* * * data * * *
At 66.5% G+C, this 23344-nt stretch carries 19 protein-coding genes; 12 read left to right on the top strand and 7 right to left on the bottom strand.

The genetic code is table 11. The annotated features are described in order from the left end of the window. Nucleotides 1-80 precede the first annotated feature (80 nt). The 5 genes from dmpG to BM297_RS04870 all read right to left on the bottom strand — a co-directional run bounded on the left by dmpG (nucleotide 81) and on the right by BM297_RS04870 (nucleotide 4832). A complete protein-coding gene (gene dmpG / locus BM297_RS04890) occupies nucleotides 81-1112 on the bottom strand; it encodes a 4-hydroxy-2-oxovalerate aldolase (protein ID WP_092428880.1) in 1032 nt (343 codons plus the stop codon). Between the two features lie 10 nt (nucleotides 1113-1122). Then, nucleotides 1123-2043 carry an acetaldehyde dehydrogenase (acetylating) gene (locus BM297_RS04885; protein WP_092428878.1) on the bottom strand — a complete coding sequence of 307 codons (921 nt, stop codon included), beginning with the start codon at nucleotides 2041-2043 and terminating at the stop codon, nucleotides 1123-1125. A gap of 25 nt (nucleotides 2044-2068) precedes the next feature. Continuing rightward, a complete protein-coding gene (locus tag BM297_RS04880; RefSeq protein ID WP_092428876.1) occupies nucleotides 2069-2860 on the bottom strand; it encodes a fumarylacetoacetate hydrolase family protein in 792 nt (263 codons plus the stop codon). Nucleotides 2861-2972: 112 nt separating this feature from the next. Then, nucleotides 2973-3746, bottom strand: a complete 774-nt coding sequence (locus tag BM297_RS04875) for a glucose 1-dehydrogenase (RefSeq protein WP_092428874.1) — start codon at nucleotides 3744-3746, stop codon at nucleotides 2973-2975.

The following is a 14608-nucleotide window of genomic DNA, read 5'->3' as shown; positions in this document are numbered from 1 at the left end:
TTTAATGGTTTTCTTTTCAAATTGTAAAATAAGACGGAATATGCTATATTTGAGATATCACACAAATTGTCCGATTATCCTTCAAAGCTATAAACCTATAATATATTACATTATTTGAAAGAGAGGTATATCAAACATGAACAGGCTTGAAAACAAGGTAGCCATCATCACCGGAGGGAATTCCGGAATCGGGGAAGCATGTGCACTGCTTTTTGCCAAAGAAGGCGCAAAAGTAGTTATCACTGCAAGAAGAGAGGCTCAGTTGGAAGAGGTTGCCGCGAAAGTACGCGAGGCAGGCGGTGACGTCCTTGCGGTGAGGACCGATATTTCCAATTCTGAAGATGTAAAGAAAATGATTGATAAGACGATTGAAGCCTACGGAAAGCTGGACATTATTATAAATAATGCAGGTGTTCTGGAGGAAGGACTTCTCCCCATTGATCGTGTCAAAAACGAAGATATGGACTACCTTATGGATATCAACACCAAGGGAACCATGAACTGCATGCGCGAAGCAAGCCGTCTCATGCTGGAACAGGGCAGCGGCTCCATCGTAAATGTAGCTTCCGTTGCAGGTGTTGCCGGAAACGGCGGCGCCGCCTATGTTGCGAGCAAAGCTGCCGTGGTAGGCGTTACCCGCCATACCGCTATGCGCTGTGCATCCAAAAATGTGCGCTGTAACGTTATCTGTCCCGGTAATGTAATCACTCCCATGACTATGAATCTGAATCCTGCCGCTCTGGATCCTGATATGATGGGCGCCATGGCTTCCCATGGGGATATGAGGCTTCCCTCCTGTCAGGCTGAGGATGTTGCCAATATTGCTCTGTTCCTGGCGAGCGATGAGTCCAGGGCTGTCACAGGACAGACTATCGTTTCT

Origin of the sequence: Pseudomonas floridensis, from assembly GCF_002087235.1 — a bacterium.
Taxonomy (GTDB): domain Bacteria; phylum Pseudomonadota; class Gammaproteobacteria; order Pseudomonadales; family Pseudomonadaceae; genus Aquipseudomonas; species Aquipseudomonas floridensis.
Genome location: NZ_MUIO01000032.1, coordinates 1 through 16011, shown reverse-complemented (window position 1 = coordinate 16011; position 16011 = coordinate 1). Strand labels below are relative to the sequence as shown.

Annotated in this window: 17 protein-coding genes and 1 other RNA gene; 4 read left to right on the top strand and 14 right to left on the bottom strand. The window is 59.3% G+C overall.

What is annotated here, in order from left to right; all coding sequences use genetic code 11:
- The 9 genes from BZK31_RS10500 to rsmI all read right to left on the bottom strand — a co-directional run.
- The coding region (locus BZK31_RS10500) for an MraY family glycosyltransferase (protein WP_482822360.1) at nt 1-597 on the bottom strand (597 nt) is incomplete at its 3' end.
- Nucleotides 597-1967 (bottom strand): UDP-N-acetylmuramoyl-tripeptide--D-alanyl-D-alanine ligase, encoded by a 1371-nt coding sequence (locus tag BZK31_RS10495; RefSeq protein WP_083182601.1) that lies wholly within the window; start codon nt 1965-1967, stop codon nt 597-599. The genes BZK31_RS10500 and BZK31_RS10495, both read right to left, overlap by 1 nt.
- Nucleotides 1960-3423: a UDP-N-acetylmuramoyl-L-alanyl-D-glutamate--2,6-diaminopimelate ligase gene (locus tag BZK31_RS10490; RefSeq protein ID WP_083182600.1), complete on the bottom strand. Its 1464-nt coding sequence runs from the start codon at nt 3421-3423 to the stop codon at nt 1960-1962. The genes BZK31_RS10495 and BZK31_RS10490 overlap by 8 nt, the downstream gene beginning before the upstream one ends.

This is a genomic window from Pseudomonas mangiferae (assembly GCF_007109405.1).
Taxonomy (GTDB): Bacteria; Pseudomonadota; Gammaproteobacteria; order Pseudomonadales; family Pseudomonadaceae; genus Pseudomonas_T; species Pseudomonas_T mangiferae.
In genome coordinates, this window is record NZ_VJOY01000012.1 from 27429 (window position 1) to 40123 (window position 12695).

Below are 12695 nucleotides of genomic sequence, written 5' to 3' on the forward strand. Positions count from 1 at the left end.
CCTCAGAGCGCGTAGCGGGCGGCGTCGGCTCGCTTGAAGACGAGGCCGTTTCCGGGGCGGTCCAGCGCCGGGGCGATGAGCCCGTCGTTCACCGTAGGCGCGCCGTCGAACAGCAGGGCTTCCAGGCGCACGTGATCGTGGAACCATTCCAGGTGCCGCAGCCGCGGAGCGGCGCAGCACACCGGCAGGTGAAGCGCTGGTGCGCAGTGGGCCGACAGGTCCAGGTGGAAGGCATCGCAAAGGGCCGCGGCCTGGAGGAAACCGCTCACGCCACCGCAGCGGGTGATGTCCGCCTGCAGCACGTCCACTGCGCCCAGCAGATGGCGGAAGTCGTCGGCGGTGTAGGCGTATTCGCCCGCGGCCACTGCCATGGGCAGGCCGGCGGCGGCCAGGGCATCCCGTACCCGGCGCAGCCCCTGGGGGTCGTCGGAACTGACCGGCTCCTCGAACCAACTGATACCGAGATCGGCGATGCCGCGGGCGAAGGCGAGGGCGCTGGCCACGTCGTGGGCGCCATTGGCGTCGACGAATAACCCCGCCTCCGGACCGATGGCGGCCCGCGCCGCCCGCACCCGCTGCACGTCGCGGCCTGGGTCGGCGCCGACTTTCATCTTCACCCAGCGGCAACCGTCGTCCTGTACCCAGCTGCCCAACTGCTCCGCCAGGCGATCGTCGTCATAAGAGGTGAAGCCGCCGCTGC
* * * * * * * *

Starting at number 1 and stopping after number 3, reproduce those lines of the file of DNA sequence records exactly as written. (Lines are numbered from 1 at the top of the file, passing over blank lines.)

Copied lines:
At 66.5% G+C, this 23344-nt stretch carries 19 protein-coding genes; 12 read left to right on the top strand and 7 right to left on the bottom strand.

The genetic code is table 11. The annotated features are described in order from the left end of the window. Nucleotides 1-80 precede the first annotated feature (80 nt). The 5 genes from dmpG to BM297_RS04870 all read right to left on the bottom strand — a co-directional run bounded on the left by dmpG (nucleotide 81) and on the right by BM297_RS04870 (nucleotide 4832). A complete protein-coding gene (gene dmpG / locus BM297_RS04890) occupies nucleotides 81-1112 on the bottom strand; it encodes a 4-hydroxy-2-oxovalerate aldolase (protein ID WP_092428880.1) in 1032 nt (343 codons plus the stop codon). Between the two features lie 10 nt (nucleotides 1113-1122). Then, nucleotides 1123-2043 carry an acetaldehyde dehydrogenase (acetylating) gene (locus BM297_RS04885; protein WP_092428878.1) on the bottom strand — a complete coding sequence of 307 codons (921 nt, stop codon included), beginning with the start codon at nucleotides 2041-2043 and terminating at the stop codon, nucleotides 1123-1125. A gap of 25 nt (nucleotides 2044-2068) precedes the next feature. Continuing rightward, a complete protein-coding gene (locus tag BM297_RS04880; RefSeq protein ID WP_092428876.1) occupies nucleotides 2069-2860 on the bottom strand; it encodes a fumarylacetoacetate hydrolase family protein in 792 nt (263 codons plus the stop codon). Nucleotides 2861-2972: 112 nt separating this feature from the next. Then, nucleotides 2973-3746, bottom strand: a complete 774-nt coding sequence (locus tag BM297_RS04875) for a glucose 1-dehydrogenase (RefSeq protein WP_092428874.1) — start codon at nucleotides 3744-3746, stop codon at nucleotides 2973-2975.

The following is a 14608-nucleotide window of genomic DNA, read 5'->3' as shown; positions in this document are numbered from 1 at the left end: